4 Steps to Cut Credit Card Debt

When you're in debt, your finances can get overwhelming in a hurry. Just coming up with enough to make your minimum monthly payments on loans and credit cards can push you to the limit.

But you can escape the debt trap. You just have to go a bit further and find some extra money to pay down your debt. Once you do that, it's just a matter of time before you come out debt-free. Here are some easy steps to follow.

Step 1: Prioritize
The first thing you should do is to look at your bills and decide which ones are most important. Monthly living expenses like rent and utilities are mostly non-negotiable, although luxuries like premium cell-phone packages and digital cable are candidates for cutting.

With credit cards, it's easy to see which are important: The interest rates tell you. For instance, here are some recent rates charged by large credit card issuers:




Capital One (NYSE:COF)

Platinum Prestige


Citigroup (NYSE:C)

Personal Platinum


Wachovia (NYSE:WB)

Personal Platinum


American Express (NYSE:AXP)



JPMorgan Chase (NYSE:JPM)

Platinum Visa


Capital One

Standard Platinum



It's common to see huge differences in the rates you pay to different cards. You could easily be paying twice as much to keep a balance on one card as you do for another. And with rates changing all the time, it's something you have to check on with every monthly bill. Even cards issued by the same bank can have big disparities in finance charges.

Step 2: Negotiate
If you've got creditors bothering you constantly, you probably feel that you have no leverage at all. But in fact, you may be able to get your credit card company to reduce your interest rate, even if your credit isn't perfect.

There are two good ways to cut your rate. The first is the straightforward approach: Call your card issuer, and ask for a lower interest rate. Don't worry: William Shatner won't come after you with a phaser if you don't get the best deal possible. But every little bit counts.

The other way to get a better rate is through balance transfers and other introductory offers. For example, Discover (NYSE: DFS  ) and Bank of America (NYSE: BAC  ) are just two banks that offer 0% interest rates on balance transfers.

If you play your cards right with those offers, you can move credit card debt from one low-rate card to another for months or even years. But be aware -- many banks charge one-time balance transfer fees of up to 3% of the amount transferred.

Step 3: Snowball
Now it's time to start paying off that debt. After you make all your minimum payments, take whatever's left and apply it to your highest-priority debt. In most cases, that'll be the credit card with the highest interest rate.

This is called snowballing, because as you pay down your debt slowly, month after month, your progress will get faster and faster. Every extra dollar you pay means less in finance charges, letting you put that additional savings toward debt reduction. When that first card is paid off, it's one less minimum payment you have to make, so you'll be able to pay off your second card faster.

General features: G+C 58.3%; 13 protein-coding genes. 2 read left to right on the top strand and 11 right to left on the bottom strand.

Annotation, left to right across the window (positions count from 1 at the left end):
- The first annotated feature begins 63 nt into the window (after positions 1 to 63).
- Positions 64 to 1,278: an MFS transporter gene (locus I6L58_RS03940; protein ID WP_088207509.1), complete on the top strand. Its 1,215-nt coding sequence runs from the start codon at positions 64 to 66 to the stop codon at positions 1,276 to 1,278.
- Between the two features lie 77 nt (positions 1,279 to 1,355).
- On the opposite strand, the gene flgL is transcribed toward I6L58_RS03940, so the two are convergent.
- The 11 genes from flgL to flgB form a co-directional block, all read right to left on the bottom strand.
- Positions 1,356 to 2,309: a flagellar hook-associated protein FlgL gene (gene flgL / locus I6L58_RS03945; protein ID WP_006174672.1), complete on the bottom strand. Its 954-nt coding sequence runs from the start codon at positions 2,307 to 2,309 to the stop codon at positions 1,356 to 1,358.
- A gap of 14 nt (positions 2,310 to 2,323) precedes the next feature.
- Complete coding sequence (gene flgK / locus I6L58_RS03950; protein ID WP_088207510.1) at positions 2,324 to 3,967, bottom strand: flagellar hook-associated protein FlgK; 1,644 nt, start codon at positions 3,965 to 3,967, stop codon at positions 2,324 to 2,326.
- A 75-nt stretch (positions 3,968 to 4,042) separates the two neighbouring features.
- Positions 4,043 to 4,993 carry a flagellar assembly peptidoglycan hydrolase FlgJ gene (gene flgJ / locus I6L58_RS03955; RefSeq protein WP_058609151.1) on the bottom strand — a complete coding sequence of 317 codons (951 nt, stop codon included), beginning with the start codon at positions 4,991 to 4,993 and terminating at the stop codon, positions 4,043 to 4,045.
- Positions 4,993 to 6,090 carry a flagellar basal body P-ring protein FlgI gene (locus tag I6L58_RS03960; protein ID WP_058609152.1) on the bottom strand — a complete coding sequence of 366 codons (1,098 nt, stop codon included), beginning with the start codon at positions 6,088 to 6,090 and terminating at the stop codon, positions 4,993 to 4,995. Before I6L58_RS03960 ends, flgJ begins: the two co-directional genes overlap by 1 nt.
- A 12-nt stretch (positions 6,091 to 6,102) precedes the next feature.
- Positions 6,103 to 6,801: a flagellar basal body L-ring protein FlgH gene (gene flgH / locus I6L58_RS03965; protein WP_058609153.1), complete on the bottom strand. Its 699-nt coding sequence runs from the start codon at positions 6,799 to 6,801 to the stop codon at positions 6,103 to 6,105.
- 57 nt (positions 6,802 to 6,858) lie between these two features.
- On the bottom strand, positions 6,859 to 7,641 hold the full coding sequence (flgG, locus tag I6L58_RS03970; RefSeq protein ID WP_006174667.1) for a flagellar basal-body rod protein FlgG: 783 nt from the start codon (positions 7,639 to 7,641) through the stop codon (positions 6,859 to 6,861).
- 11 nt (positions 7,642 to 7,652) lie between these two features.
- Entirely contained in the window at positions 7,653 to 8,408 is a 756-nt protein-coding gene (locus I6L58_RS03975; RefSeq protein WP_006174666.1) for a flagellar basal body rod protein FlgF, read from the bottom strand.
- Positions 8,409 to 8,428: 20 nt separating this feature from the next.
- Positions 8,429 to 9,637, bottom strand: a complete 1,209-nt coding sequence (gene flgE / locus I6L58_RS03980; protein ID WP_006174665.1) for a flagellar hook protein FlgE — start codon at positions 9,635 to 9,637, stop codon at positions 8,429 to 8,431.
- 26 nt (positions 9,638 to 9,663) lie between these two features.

Step 4: Maintain
Once you get the hang of it, snowballing will start to feel natural. The only danger is making sure you don't get yourself back in trouble. Inevitably, some unexpected expense may threaten your plans. But don't panic. A financial emergency may set you back for a little while, but nothing can stop you from eventually getting yourself out of debt.

Don't let debt overwhelm you. While managing your credit can be difficult, you can get the upper hand on your creditors. With discipline, you'll count yourself among the ranks of the debt-free sooner than you thought possible.

More on managing your credit cards:

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  • Report this Comment On July 28, 2010, at 2:48 PM, marilynmorado wrote:

    thank you for the information. wish i had this before i got myself into debt. I used to get myself out of debt through their online debt consolidation program. i was debt free in under 6 years... I would suggest NEVER getting a credit card to being with!!!

  • Report this Comment On July 28, 2010, at 2:59 PM, zymok wrote:

    Mathematically, it's generally better to apply extra cash to the highest interest rate loan, but practically it's often better to pay off the smallest debt first. There are a couple of reasons for this. First, there's an emotional lift that comes with getting a balance paid off, and this helps maintain motivation to pay everything off. Second, once the first balance is paid off, cash flow improves and there is less need and temptation to use debt when an unusual or emergency expense comes up. YMMV.

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